A discussion over the spending of money being
used to develop the new city park led to some
harsh words between city officials at Monday night's
gathering of the Dearborn Board of Aldermen.
Alderman Gary Bomar has overseen much of the
park construction and related expenditures in
recent months. Fellow aldermen over the past couple
of meetings have begun questioning Bomar on the
details of spending and the timeframe for completion
of certain aspects of the project.
The discussion led to hints from fellow Alderman
Bill Edwards that some residents feel like something
suspicious could be going on.
Edwards questioned Bomar about city grant money
being paid to a woodworking company. Edwards specifically
asked about a $2,000 check written to the company,
among others, and said: "Has he been making
$4,000 a month (from the city)?"
Bomar answered "no." Edwards then remarked
that he is aware the owner of the woodworking
firm has been working at Bomar's house.
"That's where we built the benches (for
the park)," Bomar said, adding that the man
had also done work on his residence.
"Well that's all I need to say," Edwards
stated, obviously hinting that in his opinion
some members of the community are wondering if
Bomar is getting personal work done via city resources.
"You know how people in a small town talk."
Alderman Louis Buntin then added: "That
is true. Perception is reality."
"Well, I can eliminate it," Bomar said
abruptly, without specifying how he would eliminate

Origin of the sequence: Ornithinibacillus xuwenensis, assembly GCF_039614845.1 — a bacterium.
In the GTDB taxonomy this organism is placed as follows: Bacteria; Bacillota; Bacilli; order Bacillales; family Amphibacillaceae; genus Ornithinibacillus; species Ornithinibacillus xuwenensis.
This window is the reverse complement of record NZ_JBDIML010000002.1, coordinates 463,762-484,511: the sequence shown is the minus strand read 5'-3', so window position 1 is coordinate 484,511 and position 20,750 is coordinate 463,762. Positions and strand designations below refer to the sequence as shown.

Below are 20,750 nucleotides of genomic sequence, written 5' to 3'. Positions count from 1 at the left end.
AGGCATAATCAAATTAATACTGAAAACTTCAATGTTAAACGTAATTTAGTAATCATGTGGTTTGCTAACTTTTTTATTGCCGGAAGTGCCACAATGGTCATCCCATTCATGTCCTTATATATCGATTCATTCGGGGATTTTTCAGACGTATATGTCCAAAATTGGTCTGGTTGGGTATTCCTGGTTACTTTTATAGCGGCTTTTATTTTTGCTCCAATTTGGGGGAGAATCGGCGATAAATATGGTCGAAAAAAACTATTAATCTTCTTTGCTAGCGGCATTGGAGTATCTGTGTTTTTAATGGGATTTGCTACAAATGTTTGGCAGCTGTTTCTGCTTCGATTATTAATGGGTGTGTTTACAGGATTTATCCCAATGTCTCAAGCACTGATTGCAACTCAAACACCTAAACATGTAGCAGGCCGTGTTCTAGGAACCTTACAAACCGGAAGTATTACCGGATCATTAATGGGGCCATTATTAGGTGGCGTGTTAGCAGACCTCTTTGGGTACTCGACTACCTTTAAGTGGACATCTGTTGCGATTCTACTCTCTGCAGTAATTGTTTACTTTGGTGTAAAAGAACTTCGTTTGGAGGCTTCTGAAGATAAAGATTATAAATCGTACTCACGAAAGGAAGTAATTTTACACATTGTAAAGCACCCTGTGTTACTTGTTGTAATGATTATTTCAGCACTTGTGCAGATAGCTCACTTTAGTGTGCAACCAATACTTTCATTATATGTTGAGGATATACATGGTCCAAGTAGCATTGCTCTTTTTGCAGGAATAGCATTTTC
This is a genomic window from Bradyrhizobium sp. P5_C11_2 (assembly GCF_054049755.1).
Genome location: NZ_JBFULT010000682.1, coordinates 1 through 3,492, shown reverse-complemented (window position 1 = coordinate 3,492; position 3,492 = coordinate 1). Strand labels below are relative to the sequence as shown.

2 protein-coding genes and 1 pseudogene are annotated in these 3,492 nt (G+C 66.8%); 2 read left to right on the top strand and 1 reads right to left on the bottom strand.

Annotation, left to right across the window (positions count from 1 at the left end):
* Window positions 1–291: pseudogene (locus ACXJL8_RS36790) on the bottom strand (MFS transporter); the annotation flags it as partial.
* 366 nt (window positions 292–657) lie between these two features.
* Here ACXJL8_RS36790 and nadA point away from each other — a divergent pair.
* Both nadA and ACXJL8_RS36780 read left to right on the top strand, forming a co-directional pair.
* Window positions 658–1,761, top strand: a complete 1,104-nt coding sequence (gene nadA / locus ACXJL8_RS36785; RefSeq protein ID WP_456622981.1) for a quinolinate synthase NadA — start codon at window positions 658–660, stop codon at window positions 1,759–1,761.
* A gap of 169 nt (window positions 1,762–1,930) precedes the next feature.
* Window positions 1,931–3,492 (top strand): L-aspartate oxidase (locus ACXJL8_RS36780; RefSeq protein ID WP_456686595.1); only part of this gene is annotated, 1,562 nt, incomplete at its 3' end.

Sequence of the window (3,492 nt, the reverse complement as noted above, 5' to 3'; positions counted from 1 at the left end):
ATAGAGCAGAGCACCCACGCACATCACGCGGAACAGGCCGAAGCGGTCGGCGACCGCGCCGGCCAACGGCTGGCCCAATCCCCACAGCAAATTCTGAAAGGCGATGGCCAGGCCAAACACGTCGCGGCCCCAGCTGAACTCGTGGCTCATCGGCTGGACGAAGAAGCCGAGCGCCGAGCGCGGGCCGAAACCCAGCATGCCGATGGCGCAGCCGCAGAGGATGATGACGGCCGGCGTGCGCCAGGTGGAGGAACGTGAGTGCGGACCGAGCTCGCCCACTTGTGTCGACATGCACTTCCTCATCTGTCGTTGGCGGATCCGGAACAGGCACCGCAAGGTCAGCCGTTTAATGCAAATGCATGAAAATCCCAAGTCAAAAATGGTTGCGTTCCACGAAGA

"You're about done with the benches so it's
almost a moot point," Buntin said.
Edwards also at one point asked Bomar when playground
equipment at the park would be done.
"When would you like it done, sir?"
"As soon as possible," Edwards replied.
"Then it will be ASAP," Bomar said.
Mayor Frank Downing appeared to take a step in
the direction of "cleaning up" park
construction matters by appointing a five-member
park board during Monday's meeting.
Those five park board members will be Karlton
Nash, Lisa Pope, Donald Swanstone, Marilyn Troutman
and Jimmy Schultz.
Later in the meeting, Edwards and Bomar had another
terse exchange when the topic dealt with the old
Interurban railroad car the city has voted to
dispose of. Bomar, who earlier had said he would
fight against the city's plan to scrap the car,
on Monday said he wanted no part of the discussion.
"You already put yourself in the middle
of it when you lied to the newspapers," Edwards
said, specifically referencing a recent column
in The Landmark that related emailed comments
Bomar had indicated to the media that he was
out of town and unavailable to attend the meeting
at which the board voted to dispose of the car.
Edwards has indicated he believes Bomar was in
town but simply failed to attend the meeting.
Bomar and Edwards, who are seated next to each
other at the meeting table, then briefly exchanged
heated words about the use of the word "liar,"
prompting Buntin to utter a disgusted "Oh,
God" and Downing to pound his mayor's gavel
on the table.
Interestingly, throughout the meeting Bomar declined
to vote on many motions that were made without
explaining his silence.
Bomar has privately hinted that perhaps his service
time on the board has come to an end, but he declined
the chance to comment further on the topic this
week, telling The Landmark he would have nothing
to say about board actions.